California taxes on oil drilling and freeway jams
|June 17, 2009||Posted by Staff under Uncategorized|
California taxes on oil drilling and freeway jams
Nearly Naked Riders Protest Oil Dependency
May the protesters learn of the geonomic progress on the other side of the country. We trim and blend three 2009 articles from: (1) Washington Post, June 14, on nude riding by Lori Aratani; (2) Los Angeles Times, June 15, on taxing oil by Michael Hiltzik; and (3) Los Angeles Times editorial, June 13, on congestion pricing.
by Lori Aratani, by Michael Hiltzik, and by Los Angeles Times editors
- Nearly Naked Riders Protest Oil Dependency
The District of Columbia’s ran its fourth annual World Naked Bike Ride.
The goal of the two-mile trip downtown was to protest oil dependency and promote bicycles as a transportation alternative.
Technically, folks on hand for the event weren’t naked. But several of the 30 or so riders shed their street clothes and used latex paint and other techniques.
- A California tax on oil drilling? Why not?
The oil severance tax — a levy on every barrel that drillers take out of the California ground — is back on the table in Sacramento.
At least twice since 1981 Californians have considered proposals to impose a severance tax on oil. Both times they went down to defeat — most recently in a $150-million initiative campaign. The 2006 defeat of Proposition 87 preserved California’s status as the only one of the 22 major oil states to give the industry a free ride. And we’re the third-biggest producer in the country.
Alaska Gov. Sarah Palin, in 2007 raised her states tax to 25% of the value of extracted oil and gas. Proposition 87 would have capped California’s levy at 6%.
California oil production has declined steadily from its 1985 peak of 424 million barrels. Since 2002 the states known reserves have been depleted to about 3.3 billion barrels from more than 3.6 billion.
Oil companies can’t pack up the oil and move it to a state where rates are lower. Oil creates wealth — enormous wealth at times of elevated market prices, like now. Any jurisdiction has a right to claim a piece of it.
The public’s main fear about Proposition 87 was that the industry would pass the tax on to consumers in the form of higher gas prices at the pump. However, oil economist Severin Borenstein of UC Berkeley said California producers couldn’t raise their prices to cover the tax, because “California refineries can buy from anywhere in the world.” (Only 38% of the states crude supply comes from within our borders, with 13.4% coming from Alaska and the rest from overseas.) “Producers would have to absorb the tax,” Borenstein says.
One other argument against the severance tax is the claim that it will drive marginal producers out of business. UC Riverside economist Mason Gaffney says industry always trots out marginal victims of a tax bite. “These are the ‘widows and orphans’ of every tax debate, advanced to distract attention” from the big oxen getting gored. Chevron acknowledged that Proposition 87 would have cost it $200 million a year.
An oil severance tax in this state is long overdue. It might even serve as the vanguard of a new approach to overlooked sources of revenue. Gaffney mentions sand and gravel, undertaxed timberlands, water pumped for commercial sale and, yes, marijuana.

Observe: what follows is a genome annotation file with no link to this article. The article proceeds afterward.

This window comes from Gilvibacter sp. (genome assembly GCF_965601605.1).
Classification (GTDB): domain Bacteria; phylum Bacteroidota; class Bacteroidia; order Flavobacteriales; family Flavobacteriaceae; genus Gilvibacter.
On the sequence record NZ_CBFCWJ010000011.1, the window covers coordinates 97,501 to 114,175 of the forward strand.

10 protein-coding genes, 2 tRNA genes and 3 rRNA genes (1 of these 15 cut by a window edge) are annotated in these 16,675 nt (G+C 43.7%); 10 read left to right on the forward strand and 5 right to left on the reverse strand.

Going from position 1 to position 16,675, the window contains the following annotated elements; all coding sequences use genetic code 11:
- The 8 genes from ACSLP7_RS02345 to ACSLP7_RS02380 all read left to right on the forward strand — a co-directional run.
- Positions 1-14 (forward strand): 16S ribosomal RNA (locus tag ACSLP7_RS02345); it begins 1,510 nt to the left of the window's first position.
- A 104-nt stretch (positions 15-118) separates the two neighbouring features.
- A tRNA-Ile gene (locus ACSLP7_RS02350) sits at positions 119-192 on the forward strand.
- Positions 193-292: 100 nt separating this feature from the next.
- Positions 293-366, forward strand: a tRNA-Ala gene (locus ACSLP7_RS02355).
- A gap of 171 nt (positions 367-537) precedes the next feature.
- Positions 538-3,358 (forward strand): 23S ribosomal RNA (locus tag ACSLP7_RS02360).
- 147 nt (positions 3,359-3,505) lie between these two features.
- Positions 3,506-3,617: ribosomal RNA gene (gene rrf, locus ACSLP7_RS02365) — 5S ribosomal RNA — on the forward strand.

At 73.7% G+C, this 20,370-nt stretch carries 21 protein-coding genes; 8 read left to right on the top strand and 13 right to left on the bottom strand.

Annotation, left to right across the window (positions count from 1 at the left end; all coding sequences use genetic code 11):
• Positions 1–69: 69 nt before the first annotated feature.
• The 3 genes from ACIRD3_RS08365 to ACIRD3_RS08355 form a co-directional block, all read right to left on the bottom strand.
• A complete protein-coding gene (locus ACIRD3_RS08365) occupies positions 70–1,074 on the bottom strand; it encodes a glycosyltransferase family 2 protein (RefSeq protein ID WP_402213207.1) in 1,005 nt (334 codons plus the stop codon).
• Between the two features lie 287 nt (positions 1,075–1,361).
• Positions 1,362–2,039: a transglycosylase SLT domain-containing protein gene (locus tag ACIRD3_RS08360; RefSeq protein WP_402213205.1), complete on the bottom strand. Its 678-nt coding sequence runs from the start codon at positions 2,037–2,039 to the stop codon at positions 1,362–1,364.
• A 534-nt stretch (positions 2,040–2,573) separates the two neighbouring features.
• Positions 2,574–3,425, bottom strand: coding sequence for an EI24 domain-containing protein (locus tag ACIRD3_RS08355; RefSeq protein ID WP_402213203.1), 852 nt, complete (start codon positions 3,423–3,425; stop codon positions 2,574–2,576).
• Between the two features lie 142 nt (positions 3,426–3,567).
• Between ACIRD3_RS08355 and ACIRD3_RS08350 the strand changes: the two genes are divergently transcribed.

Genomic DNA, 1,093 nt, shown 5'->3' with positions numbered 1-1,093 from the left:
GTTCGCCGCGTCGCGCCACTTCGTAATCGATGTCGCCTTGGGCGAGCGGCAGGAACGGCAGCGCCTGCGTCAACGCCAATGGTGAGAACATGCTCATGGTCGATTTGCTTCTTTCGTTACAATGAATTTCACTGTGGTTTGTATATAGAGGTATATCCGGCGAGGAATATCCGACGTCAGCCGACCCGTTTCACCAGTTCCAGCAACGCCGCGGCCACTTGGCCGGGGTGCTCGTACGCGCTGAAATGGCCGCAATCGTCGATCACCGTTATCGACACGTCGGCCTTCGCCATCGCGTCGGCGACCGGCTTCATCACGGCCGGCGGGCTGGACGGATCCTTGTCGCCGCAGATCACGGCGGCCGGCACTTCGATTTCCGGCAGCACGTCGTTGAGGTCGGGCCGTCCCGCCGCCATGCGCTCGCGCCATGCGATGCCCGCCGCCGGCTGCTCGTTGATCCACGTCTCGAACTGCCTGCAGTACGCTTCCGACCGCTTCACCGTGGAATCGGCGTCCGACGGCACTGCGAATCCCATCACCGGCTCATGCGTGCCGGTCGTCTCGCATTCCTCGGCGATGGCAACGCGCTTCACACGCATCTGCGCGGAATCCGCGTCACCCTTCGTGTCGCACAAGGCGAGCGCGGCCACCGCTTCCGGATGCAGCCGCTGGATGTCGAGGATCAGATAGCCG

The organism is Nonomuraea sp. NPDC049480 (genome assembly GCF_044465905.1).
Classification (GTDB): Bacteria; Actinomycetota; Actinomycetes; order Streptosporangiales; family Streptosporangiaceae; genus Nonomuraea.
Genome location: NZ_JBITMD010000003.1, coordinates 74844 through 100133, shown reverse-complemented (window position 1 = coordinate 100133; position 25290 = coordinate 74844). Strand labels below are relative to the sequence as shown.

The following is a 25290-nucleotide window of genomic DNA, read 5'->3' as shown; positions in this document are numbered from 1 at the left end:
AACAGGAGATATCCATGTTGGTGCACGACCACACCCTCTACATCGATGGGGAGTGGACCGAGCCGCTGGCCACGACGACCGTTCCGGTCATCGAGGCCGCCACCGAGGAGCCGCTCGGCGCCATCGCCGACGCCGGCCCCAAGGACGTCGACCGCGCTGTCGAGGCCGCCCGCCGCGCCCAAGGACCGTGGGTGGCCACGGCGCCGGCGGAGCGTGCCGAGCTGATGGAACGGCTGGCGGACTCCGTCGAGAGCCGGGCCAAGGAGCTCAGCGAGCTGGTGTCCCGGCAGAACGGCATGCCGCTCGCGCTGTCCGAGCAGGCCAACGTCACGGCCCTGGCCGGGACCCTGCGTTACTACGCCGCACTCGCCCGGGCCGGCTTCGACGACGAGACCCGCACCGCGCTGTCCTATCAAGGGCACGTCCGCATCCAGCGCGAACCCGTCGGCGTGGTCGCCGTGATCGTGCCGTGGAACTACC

Why not? California has bestowed much of its natural wealth on the rest of the country for free. We deserve to get something back.
- Congestion pricing on freeways benefits all
As Los Angeles gears up to conduct its first experiment with congestion pricing, the notion is fueling angst among proponents of economic justice — who fret that charging a toll for faster freeway access would consign the poor to gridlock while CEOs fly past in their BMWs.
LAs demonstration project involves high-occupancy toll lanes. These work very much like carpool lanes in that vehicles with one or more passengers can use them for free, but they also allow lone motorists to use them by paying a toll. The prices will probably vary by time of day, at their highest during peak demand and their lowest when traffic dwindles.
Critics argue that highways are a public benefit and that toll lanes primarily advantage the rich because low-income people can’t afford to use them.
But most highway improvements are paid for with state and federal taxes on gasoline. This is an extremely regressive tax, not only because rich and poor alike pay the same amount, but because poor people typically can’t afford modern gas-sipping vehicles — there are a lot more Priuses in Santa Monica than in South L.A. Congestion pricing, though, imposes a user fee; only the people who use toll lanes pay the cost, and the people who use them tend to have higher incomes.
Some argue that roads are a public resource and should be free for all. L.A.’s toll lanes are being paid for by the federal government with taxpayer money. So shouldn’t rich and poor benefit equally?
Low-income commuters stand to benefit a great deal from L.A.’s experiment. Only 25% of the project’s budget will be spent on developing the new toll lanes; the bulk of the money will pay for public-transit improvements.
The toll lanes will provide people of all incomes with a choice they don’t currently have. It’s true that choosing to pay the toll will be easier for people of means, but it’s senseless to argue that even low-income people are better off having no choice at all.
More livable communities are an Rx, but what makes them?
Perpetual motion? Driving cars to make energy?
If it costs you more to jam up traffic, would you?
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